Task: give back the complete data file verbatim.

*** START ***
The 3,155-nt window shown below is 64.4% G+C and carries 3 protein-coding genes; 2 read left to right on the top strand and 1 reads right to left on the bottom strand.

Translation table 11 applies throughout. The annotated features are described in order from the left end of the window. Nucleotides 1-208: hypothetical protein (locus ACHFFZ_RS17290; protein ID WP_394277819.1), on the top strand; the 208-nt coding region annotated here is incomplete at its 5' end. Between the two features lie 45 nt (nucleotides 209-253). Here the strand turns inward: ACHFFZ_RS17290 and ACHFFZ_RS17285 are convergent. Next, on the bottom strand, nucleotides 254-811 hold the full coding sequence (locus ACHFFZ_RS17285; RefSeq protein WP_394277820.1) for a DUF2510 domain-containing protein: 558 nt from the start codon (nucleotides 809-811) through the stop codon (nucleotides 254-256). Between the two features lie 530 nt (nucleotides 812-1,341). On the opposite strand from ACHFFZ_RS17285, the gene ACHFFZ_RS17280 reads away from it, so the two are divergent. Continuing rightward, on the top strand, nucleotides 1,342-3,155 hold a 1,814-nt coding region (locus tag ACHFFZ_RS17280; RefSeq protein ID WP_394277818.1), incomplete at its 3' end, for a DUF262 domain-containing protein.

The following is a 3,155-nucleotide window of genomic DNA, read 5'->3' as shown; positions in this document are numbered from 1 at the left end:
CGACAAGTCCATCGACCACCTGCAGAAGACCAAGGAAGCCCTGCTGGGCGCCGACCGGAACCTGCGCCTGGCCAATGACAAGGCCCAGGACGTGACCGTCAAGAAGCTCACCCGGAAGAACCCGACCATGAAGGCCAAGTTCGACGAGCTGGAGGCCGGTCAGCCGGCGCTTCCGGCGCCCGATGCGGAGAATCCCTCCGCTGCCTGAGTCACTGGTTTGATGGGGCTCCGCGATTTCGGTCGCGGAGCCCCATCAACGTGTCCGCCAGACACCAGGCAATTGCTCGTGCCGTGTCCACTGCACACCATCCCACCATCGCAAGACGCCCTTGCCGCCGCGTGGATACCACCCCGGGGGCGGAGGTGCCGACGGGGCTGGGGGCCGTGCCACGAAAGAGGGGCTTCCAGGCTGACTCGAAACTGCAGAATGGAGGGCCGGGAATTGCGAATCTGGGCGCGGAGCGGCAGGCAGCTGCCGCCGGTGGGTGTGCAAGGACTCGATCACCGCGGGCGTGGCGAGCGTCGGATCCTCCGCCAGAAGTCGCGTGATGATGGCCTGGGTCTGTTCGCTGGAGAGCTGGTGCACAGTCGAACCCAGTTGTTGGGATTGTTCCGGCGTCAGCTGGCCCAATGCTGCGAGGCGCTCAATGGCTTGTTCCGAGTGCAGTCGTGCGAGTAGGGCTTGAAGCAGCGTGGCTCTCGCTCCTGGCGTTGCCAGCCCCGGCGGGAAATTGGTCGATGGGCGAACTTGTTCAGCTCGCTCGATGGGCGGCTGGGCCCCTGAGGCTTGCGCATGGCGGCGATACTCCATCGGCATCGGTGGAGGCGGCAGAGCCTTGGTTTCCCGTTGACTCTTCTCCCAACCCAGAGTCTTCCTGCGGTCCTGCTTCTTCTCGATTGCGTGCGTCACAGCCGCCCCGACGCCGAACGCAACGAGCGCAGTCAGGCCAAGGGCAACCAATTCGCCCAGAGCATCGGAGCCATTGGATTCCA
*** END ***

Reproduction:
The 3,155-nt window shown below is 64.4% G+C and carries 3 protein-coding genes; 2 read left to right on the top strand and 1 reads right to left on the bottom strand.

Translation table 11 applies throughout. The annotated features are described in order from the left end of the window. Nucleotides 1-208: hypothetical protein (locus ACHFFZ_RS17290; protein ID WP_394277819.1), on the top strand; the 208-nt coding region annotated here is incomplete at its 5' end. Between the two features lie 45 nt (nucleotides 209-253). Here the strand turns inward: ACHFFZ_RS17290 and ACHFFZ_RS17285 are convergent. Next, on the bottom strand, nucleotides 254-811 hold the full coding sequence (locus ACHFFZ_RS17285; RefSeq protein WP_394277820.1) for a DUF2510 domain-containing protein: 558 nt from the start codon (nucleotides 809-811) through the stop codon (nucleotides 254-256). Between the two features lie 530 nt (nucleotides 812-1,341). On the opposite strand from ACHFFZ_RS17285, the gene ACHFFZ_RS17280 reads away from it, so the two are divergent. Continuing rightward, on the top strand, nucleotides 1,342-3,155 hold a 1,814-nt coding region (locus tag ACHFFZ_RS17280; RefSeq protein ID WP_394277818.1), incomplete at its 3' end, for a DUF262 domain-containing protein.

The following is a 3,155-nucleotide window of genomic DNA, read 5'->3' as shown; positions in this document are numbered from 1 at the left end:
CGACAAGTCCATCGACCACCTGCAGAAGACCAAGGAAGCCCTGCTGGGCGCCGACCGGAACCTGCGCCTGGCCAATGACAAGGCCCAGGACGTGACCGTCAAGAAGCTCACCCGGAAGAACCCGACCATGAAGGCCAAGTTCGACGAGCTGGAGGCCGGTCAGCCGGCGCTTCCGGCGCCCGATGCGGAGAATCCCTCCGCTGCCTGAGTCACTGGTTTGATGGGGCTCCGCGATTTCGGTCGCGGAGCCCCATCAACGTGTCCGCCAGACACCAGGCAATTGCTCGTGCCGTGTCCACTGCACACCATCCCACCATCGCAAGACGCCCTTGCCGCCGCGTGGATACCACCCCGGGGGCGGAGGTGCCGACGGGGCTGGGGGCCGTGCCACGAAAGAGGGGCTTCCAGGCTGACTCGAAACTGCAGAATGGAGGGCCGGGAATTGCGAATCTGGGCGCGGAGCGGCAGGCAGCTGCCGCCGGTGGGTGTGCAAGGACTCGATCACCGCGGGCGTGGCGAGCGTCGGATCCTCCGCCAGAAGTCGCGTGATGATGGCCTGGGTCTGTTCGCTGGAGAGCTGGTGCACAGTCGAACCCAGTTGTTGGGATTGTTCCGGCGTCAGCTGGCCCAATGCTGCGAGGCGCTCAATGGCTTGTTCCGAGTGCAGTCGTGCGAGTAGGGCTTGAAGCAGCGTGGCTCTCGCTCCTGGCGTTGCCAGCCCCGGCGGGAAATTGGTCGATGGGCGAACTTGTTCAGCTCGCTCGATGGGCGGCTGGGCCCCTGAGGCTTGCGCATGGCGGCGATACTCCATCGGCATCGGTGGAGGCGGCAGAGCCTTGGTTTCCCGTTGACTCTTCTCCCAACCCAGAGTCTTCCTGCGGTCCTGCTTCTTCTCGATTGCGTGCGTCACAGCCGCCCCGACGCCGAACGCAACGAGCGCAGTCAGGCCAAGGGCAACCAATTCGCCCAGAGCATCGGAGCCATTGGATTCCA